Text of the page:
In Memoriam: Thatcher Stone ’82, Aviation Lawyer, Lecturer and Philanthropist
Thatcher A. Stone, a 1982 graduate of the University of Virginia School of Law and a 1978 graduate of the University, died at age 67 on Nov. 29 while traveling in Israel. He leaves a lasting legacy at his alma mater, where he also taught aviation law and made significant development gifts.
For 32 years after graduating from UVA Law, Stone practiced law on Wall Street in the areas of finance, banking and asset-based lending, with an emphasis on secured financing related to intercontinental jet aircraft. He advised the Export-Import Bank of the United States for 25 years on loans for foreign aircraft buyers and, after the 9/11 attacks on the World Trade Center, he advised EXIM and the White House on global war risk insurance issues arising from the attacks.
The Thatcher A. Stone Garden was dedicated in 2010 after Stone pledged a generous donation to the Law School in 2009. The Philip M. Stone Dining Room, dedicated in 2002, was named for his father, who died when Thatcher was a child.
The Lillian Stone Distinguished Lecture, which is hosted jointly by the Law School and the School of Architecture, was named for his mother. Lillian Kolodiz Stone, who died in 2013, was the first female chemical engineering graduate of Northeastern University and served as chief of environmental project review at the U.S. Department of the Interior for 25 years.
Stone was born in Massachusetts and grew up primarily in Washington, D.C., before attending boarding school at Northfield Mount Hermon in northern Massachusetts. He has one daughter, Rebecca Stone.
In 2004, Stone made headlines — and new legal precedent — when he successfully sued Continental Airlines after getting bumped from a flight without appropriate compensation.
Later, in the aftermath of another passenger being dragged off a United flight in 2018 because the airline wanted to bump him involuntarily, Stone wrote in a CNN.com op-ed, “Unfortunately, this is a typical game all of the airlines play. They start offering compensation and travel that is less than what is required under the FAA rule hoping that people who haven’t been properly informed about their rights will take the cheap offer. … [T]o fulfill their part of the bargain, airlines need to follow the rules and treat passengers who get bumped fairly.”
In 2013, he relocated his solo practice from New York to Charlottesville. He founded Stone & Woodrow in 2015, adding passenger litigation and personal injury to his corporate and aircraft transaction portfolio.
He retired from the firm in May but remained of counsel, according to his firm bio.
His commitment to Charlottesville and UVA preceded his law firm’s move, however. He began teaching aviation law at the Law School in 2005, served on the Law School’s Alumni Council and at one point chaired the selection committee for Jefferson Law Fellows. He also served on two nonprofit boards in Charlottesville, including UVA’s Fralin Museum of Art.
His closest friend, Frank Kittredge Jr., a 1978 graduate of UVA’s School of Architecture, worked with Stone on two side-business opportunities, including one they turned into a philanthropic trust dedicated to supporting UVA. (Kittredge is the former chair of the UVA School of Architecture Foundation Board, on which Stone also served.)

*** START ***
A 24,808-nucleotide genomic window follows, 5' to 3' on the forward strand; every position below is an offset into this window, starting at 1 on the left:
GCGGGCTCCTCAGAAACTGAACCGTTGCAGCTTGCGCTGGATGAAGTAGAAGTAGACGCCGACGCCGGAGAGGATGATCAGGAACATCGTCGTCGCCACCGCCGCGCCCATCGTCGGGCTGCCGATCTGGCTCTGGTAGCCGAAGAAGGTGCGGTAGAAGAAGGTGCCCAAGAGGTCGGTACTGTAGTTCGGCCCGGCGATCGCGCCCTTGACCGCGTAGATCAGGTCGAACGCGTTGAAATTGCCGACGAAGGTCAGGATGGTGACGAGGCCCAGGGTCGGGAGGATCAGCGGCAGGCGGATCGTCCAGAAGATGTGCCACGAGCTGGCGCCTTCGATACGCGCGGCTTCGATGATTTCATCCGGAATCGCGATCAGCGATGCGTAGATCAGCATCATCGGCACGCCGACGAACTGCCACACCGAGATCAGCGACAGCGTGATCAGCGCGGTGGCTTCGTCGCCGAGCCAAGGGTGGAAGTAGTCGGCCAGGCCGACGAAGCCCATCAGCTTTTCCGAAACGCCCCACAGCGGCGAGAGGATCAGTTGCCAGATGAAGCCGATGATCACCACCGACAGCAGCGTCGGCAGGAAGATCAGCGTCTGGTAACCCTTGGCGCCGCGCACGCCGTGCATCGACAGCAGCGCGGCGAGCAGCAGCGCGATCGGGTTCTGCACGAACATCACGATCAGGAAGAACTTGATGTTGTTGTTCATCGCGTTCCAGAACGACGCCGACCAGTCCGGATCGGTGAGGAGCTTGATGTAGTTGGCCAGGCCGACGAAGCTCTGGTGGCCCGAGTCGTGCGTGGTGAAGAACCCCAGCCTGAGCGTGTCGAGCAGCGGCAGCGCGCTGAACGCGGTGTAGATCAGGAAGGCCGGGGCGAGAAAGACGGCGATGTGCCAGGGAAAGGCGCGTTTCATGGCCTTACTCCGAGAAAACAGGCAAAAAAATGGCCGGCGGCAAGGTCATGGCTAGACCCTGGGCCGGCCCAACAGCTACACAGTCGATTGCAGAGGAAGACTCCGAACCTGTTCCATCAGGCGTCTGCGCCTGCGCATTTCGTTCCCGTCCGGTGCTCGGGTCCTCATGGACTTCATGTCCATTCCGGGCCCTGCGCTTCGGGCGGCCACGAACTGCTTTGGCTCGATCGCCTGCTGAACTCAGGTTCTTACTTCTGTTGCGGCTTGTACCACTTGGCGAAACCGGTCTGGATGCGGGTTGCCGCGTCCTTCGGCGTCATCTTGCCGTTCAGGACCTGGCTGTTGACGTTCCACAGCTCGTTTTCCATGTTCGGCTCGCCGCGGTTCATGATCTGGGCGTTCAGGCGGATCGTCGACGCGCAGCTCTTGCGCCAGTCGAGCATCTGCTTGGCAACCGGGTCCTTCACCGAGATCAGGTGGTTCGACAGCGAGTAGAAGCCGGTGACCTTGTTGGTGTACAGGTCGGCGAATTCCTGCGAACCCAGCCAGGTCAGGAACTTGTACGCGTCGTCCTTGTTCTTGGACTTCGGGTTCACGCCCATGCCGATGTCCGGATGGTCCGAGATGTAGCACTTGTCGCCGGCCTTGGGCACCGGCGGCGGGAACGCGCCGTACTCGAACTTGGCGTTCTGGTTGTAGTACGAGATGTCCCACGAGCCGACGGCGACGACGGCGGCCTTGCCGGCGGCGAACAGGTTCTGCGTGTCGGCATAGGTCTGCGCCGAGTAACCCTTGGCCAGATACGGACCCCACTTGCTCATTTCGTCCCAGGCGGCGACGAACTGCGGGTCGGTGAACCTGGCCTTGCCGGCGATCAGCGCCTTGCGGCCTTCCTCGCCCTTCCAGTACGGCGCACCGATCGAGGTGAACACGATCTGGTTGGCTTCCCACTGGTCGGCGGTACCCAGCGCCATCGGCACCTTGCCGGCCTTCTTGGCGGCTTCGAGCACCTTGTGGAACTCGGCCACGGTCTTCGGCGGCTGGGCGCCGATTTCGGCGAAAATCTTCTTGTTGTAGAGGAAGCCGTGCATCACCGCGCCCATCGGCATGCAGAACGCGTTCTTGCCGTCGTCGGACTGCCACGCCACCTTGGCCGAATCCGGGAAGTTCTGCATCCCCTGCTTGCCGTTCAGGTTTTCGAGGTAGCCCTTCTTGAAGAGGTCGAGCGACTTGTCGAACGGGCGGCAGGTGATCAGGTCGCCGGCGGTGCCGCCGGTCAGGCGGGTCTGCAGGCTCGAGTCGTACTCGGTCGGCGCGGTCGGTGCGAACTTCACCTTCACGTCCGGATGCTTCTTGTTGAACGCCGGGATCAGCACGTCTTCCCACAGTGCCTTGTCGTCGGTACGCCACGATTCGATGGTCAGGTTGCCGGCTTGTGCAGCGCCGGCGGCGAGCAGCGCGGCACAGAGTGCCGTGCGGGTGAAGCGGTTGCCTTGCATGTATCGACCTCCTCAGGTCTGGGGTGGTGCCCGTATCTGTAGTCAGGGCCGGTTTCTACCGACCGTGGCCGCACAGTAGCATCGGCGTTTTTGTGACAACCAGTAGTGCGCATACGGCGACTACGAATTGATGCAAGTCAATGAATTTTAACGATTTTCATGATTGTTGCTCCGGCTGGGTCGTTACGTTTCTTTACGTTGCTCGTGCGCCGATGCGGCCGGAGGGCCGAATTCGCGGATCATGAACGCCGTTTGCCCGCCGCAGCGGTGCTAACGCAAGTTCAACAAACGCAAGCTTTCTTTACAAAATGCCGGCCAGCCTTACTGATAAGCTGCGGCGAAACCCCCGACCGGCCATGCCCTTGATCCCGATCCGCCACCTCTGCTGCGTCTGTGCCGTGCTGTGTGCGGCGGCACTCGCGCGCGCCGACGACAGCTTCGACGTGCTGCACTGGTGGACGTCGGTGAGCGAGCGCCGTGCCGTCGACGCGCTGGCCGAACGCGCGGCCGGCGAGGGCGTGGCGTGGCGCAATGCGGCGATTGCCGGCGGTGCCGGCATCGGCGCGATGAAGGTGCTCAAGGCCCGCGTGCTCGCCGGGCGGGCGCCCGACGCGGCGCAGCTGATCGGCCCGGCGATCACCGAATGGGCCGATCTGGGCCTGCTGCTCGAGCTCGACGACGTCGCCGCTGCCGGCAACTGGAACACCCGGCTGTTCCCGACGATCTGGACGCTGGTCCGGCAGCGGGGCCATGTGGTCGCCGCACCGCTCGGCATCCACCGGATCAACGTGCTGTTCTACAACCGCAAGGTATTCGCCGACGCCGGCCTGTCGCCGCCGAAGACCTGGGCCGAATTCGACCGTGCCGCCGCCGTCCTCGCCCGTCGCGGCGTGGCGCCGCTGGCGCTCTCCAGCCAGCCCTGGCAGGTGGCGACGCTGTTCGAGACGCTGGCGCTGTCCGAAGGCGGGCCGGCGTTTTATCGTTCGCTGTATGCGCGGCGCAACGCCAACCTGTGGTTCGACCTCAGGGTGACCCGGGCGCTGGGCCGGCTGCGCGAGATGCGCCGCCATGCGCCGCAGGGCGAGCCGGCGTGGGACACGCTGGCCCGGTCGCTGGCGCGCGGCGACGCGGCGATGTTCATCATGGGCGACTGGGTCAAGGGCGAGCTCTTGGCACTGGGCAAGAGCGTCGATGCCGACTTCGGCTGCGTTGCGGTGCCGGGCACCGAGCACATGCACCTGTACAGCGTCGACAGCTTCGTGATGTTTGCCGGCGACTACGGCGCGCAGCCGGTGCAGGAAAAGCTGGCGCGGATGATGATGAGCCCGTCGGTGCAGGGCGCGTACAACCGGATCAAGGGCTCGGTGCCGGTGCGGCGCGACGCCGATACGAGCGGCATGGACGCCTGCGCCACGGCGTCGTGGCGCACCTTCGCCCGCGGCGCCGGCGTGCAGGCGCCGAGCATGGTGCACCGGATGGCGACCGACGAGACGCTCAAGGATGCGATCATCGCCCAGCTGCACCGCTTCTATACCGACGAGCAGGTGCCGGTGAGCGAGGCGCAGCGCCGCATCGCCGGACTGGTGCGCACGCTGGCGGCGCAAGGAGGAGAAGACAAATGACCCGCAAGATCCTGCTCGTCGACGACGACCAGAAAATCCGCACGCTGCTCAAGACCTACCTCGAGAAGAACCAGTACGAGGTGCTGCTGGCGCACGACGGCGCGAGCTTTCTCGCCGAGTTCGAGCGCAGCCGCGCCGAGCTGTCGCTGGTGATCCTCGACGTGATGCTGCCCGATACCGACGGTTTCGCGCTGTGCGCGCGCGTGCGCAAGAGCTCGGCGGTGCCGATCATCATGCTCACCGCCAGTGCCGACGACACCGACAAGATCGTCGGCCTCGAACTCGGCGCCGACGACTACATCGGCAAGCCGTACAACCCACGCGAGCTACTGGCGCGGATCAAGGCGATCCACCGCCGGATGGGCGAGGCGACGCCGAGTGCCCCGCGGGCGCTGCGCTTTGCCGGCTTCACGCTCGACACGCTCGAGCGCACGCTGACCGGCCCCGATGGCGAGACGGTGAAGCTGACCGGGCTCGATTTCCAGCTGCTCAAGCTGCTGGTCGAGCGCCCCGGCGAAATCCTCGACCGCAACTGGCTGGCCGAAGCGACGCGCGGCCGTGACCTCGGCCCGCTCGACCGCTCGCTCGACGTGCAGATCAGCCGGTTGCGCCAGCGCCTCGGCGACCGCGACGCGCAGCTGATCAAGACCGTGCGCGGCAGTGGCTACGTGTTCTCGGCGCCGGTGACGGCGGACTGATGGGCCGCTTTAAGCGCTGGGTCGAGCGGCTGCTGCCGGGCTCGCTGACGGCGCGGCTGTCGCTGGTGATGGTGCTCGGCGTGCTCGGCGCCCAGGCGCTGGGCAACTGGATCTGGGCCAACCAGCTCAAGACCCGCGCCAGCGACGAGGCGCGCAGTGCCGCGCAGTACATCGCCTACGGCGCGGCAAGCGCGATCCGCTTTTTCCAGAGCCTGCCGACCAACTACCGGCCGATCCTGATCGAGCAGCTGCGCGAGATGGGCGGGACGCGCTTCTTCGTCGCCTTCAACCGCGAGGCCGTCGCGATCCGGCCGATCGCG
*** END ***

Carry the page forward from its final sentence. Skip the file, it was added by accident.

In addition to funding the Stone Garden, Stone Dining Room and the Stone lecture, the trust endowed the Clay Thomas Memorial Scholarship, memorializing a college friend of Stone and Kittredge’s. The trust has also given pledges and gifts to fund the Kolodiz directorship of the Jewish Studies Program in the College of Arts & Sciences and the Rachel Winer Manin interdisciplinary graduate fellowship in Jewish Studies.
In his spare time, Thatcher enjoyed skiing, sailing and piloting airplanes, a hobby he took up during his undergraduate years at UVA. Later in life, he owned two single-engine aircraft of his own.
Over the years, Kittredge flew as Stone’s passenger up and down the East Coast, and they also took half a dozen ski trips together to Switzerland and France, Kittredge said.
“He was passionate about aviation, which is why he taught aviation law at the Law School,” Kittredge said. “He loved sailing, he loved skiing and he loved supporting the University.”
When the Stone Dining Room was dedicated in 2002, then-Dean John C. Jeffries Jr. ’73 shared this anecdote about Thatcher Stone’s longstanding relationship with UVA Law and North Grounds, dating all the way back to his undergraduate years when he drove the University bus line’s North Grounds route. One night, on a date with his girlfriend at Court Square Tavern, he told her he would like to go to the Law School and “make his mark” through the law. She predicted that the only mark he would leave at the Law School would be rubber tire marks from turning the bus in the circle in front of the school.
“She was quite wrong,” Jeffries said in recent remarks. “Thatcher did make his mark in the Law and left his mark on the Law School, which benefited greatly from his leadership and generosity.”
A memorial service for a celebration of Stone’s life will be held at the University in June during his 45th college reunion.
Law School Foundation President and CEO Luis Alvarez Jr. ’88 said Stone “was a great and special friend of the Law School, loyal to his classmates and a tireless promoter of our efforts.”
“He was never without his UVA cap or tie, and always led with his heart,” Alvarez said. “I speak for all who knew Thatcher in saying he was one of a kind and will be missed.”
Founded in 1819, the University of Virginia School of Law is the second-oldest continuously operating law school in the nation. Consistently ranked among the top law schools, Virginia is a world-renowned training ground for distinguished lawyers and public servants, instilling in them a commitment to leadership, integrity and community service.